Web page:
Sibling rights; are all siblings entitled to see the trust documents and be part of the decision making process?

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My wife’s father is no longer able to make decisions for himself and is in a bed and care home. He has three daughters and named them all as executors in his will. He gave one of them a power of attorney. He has a family trust and considerable assets. My wife and I live a 1000 miles away. My wife has requested to be kept apprised of both his care and financial decisions. To date she has been excluded from this information. Is she entitled to see the trust documents and be part of the decision making process?

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"My wife has requested to be kept apprised of both his care and financial decisions"



Be careful that it doesn't come across as being more interested in the financial aspect than the care aspect. Legally, you are not entitled to information until he dies. And it puts an additional burden on the POA to provide this info. But, if you suspect that either the person or the finances are being abused, you can hire an attorney to file legal documents (in court) to require proof. It's not generally the best course unless you really suspect bad faith on the part of the POA.
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Different rules different places. I do not have a trust or a testamentary trust set up in my will. My brother and sil are joint POA ($ and health) and joint Executors of my will. They have a copy of all the documents, I have a copy and the lawyer has the third registered copy.

So if the trust comes into effect after death, I do not think there is a mandatory reason for it to be shared, it can be a good idea to share it so there are no surprises.
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I am both the POA, and executor. The attorney explained the trust and will to me, but said I couldn't have a copy as long as my father is alive.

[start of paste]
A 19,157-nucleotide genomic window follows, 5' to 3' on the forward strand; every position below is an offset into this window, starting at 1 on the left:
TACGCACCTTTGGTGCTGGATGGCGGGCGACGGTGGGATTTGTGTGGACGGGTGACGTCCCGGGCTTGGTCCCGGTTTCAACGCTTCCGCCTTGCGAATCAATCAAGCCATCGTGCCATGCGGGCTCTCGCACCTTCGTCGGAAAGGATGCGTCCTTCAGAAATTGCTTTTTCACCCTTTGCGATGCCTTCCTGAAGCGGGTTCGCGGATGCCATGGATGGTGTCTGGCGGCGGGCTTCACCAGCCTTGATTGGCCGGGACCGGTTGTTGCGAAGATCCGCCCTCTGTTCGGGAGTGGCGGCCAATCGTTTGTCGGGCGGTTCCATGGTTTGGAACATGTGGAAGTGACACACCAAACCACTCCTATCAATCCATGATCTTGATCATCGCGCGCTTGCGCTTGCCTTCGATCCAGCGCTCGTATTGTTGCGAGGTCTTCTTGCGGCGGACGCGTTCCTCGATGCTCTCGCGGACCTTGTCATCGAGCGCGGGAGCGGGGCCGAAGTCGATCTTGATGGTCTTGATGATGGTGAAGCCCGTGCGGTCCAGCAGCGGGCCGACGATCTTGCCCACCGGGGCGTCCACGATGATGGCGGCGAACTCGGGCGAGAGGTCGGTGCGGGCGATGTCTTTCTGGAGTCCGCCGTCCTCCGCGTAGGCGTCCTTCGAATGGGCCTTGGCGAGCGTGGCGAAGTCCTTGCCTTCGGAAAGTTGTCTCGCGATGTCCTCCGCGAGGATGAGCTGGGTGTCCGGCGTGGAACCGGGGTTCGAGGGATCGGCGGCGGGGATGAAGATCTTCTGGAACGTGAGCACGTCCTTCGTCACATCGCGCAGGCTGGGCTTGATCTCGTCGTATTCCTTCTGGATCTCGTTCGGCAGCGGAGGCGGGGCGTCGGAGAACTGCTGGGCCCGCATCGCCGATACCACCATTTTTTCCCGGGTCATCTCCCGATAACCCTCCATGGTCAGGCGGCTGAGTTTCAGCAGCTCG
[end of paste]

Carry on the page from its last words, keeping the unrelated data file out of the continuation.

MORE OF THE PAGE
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This is so sad. I always felt my POA was to help Mom not alienate my brothers. I feel if they wanted to know how the money was being spent they had a right to know. Neither have ever asked because they trust my decisions. I have kept records just in case someone does question where the money went. I still don't understand how a POA can change a will. I would think the person would have to be there to make changes and a lawyer should see there is a problem with them. No, don't think your entitled to know what is in the will either is the POA unless, like me, I was present at the time. Trusts, same thing. You find out that when the will is probated.
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In a word, No. Often the POA has the responsibility to keep information confidential. Other family members are not entitled to updates or document copies. Often the POA will share information with siblings, if the parent approves. But there is no legal requirement to do so. Other family members are not entitled to participate in decision making about the parent.
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Has your wife ever seen the will or trust? Does she have a copy? I ask because some POAs change wills etc to make themselves richer in this world.
I would have your wife contact the care home, I would travel the 1000 miles to do it face to face, get someone of authority in the room and ask dad if it is okay that the care home give you information about him and how he is doing. That way they have his verbal permission and can share otherwise protected information. Be sure and record the conversation so that there is proof that he said okay.

Is there family issues that would cause the sister with POA to not share how dad is doing? Maybe a phone call or visit when she goes to see dad could help get things straightened out.
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Being an executor only comes into play once a person has passed away. The power of attorney is applicable for a living person. The POA is not required (although many will for harmony's sake) to update siblings, etc. on the status of trust or anything else. What decisions does your wife feel like she is entitled to be a part of?
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